Savings accounts aren't the bank provding a service to you.  You are providing a service to the bank, lending them money at low interest.  

          Interestingly, the FDIC, by guaranteeing deposits, subsidizes banks, though they pay for it thru insurance payments they make back on consumers elsewhere, so that means, we're subsidizing banks twice, and it means we don't have a strong incentive to care about their creditworthiness.  By the theory of second best above, i'd keep it, but it's food for thought, no?

          "This world demands the qualities of youth: not a time of life but a state of mind[.]" -- Robert F. Kennedy

          by Loge on Fri Oct 14, 2011 at 10:21:03 AM PDT

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        •  and healthcare n/t (3+ / 0-)
          Recommended by:
          Simplify, kyril, ManhattanMan
    •  deposits are no longer (6+ / 0-)

      the real measure, their revenue is.

      Loyalty to petrified opinion never yet broke a chain or freed a human soul in this world--and never will. Mark Twain

      by whoknu on Fri Oct 14, 2011 at 08:38:54 AM PDT

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    •  So what's your point? (7+ / 0-)

      Here are the top banks in the world.

      I can make several inferences from your statement but I rather you state what your point is.

      This I know for certain, when Lehman collapsed it had a huge negative impact on the whole system. I know that if J.P. Morgan collapsed it would make the Lehman event look like a bad hair day. So it would be logical to conclude that the percentage of deposits held relative to a countries population is not one of the most relevant numbers to worry about. After all, Lehman compared to BoA or J.P. Morgan in deposit accounts as a percentage of population was irrelevant.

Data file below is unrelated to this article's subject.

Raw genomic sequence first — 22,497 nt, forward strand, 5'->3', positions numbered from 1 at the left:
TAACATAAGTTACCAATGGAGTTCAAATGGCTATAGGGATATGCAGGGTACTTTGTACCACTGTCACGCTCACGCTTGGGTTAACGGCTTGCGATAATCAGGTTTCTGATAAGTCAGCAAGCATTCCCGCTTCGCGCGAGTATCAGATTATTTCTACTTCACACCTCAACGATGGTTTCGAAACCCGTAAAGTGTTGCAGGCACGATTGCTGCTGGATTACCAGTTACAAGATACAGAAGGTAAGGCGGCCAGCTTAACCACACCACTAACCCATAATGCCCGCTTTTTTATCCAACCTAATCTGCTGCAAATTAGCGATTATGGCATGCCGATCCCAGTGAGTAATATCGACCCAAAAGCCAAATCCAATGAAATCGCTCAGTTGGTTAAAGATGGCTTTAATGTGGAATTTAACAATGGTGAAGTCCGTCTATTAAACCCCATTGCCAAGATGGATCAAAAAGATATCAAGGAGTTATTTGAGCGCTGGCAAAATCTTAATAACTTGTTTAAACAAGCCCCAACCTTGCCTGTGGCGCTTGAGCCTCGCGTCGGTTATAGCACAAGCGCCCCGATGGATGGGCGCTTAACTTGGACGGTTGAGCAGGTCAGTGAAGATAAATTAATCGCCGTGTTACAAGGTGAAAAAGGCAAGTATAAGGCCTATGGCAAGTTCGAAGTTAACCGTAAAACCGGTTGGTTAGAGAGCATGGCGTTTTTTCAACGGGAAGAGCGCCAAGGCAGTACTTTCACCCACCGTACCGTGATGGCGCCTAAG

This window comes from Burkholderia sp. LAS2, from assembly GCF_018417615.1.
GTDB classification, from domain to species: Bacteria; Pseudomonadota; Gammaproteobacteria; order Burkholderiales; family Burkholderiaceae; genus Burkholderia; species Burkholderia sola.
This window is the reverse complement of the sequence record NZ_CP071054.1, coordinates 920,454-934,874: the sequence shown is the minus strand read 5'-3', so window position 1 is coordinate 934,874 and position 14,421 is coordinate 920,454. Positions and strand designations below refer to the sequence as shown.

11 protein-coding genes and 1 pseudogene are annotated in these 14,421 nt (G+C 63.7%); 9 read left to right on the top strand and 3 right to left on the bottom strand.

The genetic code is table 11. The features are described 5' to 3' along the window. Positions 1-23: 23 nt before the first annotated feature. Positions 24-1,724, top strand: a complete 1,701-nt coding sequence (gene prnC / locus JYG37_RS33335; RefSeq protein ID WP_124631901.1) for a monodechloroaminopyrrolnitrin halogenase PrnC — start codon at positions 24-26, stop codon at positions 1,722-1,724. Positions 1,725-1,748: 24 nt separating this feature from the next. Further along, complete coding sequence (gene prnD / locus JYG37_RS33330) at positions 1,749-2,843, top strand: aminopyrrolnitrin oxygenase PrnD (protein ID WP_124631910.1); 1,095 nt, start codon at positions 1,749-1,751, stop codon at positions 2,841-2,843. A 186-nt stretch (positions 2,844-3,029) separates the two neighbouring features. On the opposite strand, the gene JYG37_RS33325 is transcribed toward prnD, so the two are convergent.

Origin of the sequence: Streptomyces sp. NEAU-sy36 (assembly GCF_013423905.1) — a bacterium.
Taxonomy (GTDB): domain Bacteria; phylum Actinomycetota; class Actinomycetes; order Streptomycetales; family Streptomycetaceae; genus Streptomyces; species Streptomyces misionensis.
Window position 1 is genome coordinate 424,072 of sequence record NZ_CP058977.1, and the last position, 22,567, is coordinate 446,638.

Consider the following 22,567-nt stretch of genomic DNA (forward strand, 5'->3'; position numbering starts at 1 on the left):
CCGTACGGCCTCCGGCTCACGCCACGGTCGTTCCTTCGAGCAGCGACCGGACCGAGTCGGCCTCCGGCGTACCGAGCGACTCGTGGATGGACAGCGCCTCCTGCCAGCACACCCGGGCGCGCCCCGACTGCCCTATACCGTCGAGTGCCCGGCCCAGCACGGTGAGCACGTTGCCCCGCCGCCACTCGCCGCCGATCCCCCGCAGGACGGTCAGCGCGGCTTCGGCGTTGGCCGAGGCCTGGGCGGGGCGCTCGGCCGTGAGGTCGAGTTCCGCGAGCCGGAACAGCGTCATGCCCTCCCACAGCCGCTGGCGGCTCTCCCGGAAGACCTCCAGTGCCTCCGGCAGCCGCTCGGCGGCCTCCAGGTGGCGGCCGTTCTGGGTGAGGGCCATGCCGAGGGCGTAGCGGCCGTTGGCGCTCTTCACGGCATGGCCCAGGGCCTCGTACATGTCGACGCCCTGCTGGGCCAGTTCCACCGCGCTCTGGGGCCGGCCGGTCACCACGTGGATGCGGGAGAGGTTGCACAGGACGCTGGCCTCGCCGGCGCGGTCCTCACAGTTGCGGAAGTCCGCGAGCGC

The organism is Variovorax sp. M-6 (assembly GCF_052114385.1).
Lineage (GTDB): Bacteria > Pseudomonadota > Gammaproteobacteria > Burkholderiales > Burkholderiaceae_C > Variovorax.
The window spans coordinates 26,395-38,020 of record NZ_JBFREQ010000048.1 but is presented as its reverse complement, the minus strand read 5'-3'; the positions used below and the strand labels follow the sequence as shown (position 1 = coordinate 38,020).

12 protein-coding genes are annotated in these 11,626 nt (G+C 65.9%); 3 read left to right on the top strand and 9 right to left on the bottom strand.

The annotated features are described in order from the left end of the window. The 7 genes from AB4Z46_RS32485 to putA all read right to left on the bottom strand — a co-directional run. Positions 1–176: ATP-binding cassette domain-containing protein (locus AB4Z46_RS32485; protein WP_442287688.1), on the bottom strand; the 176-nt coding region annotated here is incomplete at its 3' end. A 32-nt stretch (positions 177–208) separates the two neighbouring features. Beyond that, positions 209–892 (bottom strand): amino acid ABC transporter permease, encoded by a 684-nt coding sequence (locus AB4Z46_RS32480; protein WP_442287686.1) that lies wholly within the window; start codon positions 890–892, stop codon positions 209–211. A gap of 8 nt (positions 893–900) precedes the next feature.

Now, Lehman as a place for overnight deposits was not such an irrelevant player. The proof is that after it collapsed on a weekend next Monday all the credit markets in the world were frozen. The real dangerous part of banks today is that the top 5 banks in the U.S. hold over 90% of the risk in $250 TRILLION in derivatives. That is about 16 times, not 16%, again 16 times the GDP of the USA or about 4 times the GDP of the whole World. The Lehman collapse reverberated through the markets through the effect it had on derivatives and because of the $Billions that thousands of companies and institutions didn't have access to the Monday morning after the collapse. Billions that had been parked as overnight deposits the Friday before. All those accounts where frozen. So perhaps more important than the number of accounts is who holds those account and what those accounts are used for.

      Again, what inference are we to make from your statement?

      "Capitalism has defeated communism. It is now well on its way to defeating democracy."
- David Korten

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      by basquebob on Fri Oct 14, 2011 at 10:50:44 AM PDT

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    •  human scale (0+ / 0-)

      Percentage doesn't tell the whole story.

      Government and laws are the agreement we all make to secure everyone's freedom.

      by Simplify on Fri Oct 14, 2011 at 01:37:32 PM PDT